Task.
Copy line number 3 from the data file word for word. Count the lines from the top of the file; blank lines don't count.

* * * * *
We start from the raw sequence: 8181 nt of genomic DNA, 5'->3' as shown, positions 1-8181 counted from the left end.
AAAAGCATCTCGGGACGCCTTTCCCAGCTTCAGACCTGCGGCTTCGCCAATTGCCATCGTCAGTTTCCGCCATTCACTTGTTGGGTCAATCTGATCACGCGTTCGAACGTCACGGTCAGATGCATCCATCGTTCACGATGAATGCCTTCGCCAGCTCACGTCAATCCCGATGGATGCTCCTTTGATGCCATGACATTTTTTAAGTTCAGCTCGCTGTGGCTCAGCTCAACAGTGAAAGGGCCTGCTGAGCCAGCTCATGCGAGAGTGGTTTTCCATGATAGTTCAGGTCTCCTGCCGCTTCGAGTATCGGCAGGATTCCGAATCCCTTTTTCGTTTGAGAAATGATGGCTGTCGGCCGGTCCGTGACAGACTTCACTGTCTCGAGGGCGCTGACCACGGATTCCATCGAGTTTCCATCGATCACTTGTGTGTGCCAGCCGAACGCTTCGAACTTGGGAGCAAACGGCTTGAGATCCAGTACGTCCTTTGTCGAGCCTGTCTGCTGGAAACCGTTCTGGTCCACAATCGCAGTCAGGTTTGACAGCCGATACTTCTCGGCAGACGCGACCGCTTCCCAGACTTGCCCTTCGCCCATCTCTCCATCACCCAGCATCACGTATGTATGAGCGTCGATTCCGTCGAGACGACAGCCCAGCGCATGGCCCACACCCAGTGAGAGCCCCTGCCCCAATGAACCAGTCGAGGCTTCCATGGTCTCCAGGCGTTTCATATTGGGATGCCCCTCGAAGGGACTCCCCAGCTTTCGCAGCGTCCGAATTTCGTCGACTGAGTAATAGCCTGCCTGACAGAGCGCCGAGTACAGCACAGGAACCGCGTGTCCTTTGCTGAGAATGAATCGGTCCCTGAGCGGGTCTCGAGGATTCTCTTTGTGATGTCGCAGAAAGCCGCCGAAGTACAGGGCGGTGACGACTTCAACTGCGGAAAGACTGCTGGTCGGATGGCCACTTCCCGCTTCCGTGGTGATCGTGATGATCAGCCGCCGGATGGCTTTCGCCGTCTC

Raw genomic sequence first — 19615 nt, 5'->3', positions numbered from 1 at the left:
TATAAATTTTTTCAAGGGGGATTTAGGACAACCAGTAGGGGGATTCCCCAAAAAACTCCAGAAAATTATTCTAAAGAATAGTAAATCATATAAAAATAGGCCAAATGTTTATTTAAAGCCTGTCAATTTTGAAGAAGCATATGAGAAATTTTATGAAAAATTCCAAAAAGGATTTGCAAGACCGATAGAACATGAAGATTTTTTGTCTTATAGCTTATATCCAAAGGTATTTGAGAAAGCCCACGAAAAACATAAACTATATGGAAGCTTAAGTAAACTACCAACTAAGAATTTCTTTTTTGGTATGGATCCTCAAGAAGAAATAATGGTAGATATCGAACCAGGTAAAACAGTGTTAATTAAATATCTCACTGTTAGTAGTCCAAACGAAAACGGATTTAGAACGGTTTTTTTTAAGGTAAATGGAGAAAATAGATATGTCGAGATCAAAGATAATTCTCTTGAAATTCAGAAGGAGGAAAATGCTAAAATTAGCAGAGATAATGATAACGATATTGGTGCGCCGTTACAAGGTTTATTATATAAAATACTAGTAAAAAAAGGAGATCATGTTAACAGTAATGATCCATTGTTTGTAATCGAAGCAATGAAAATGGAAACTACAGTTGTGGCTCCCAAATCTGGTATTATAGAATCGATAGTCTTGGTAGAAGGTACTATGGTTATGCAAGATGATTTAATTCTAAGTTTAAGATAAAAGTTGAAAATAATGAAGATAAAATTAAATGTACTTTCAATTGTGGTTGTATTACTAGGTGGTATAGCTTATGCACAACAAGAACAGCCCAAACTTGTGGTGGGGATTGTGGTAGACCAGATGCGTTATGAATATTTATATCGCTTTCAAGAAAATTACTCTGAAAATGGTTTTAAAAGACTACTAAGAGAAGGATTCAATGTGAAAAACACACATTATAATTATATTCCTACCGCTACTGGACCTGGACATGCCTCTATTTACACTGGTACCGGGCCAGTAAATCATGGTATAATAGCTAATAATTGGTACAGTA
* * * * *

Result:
Raw genomic sequence first — 19615 nt, 5'->3', positions numbered from 1 at the left: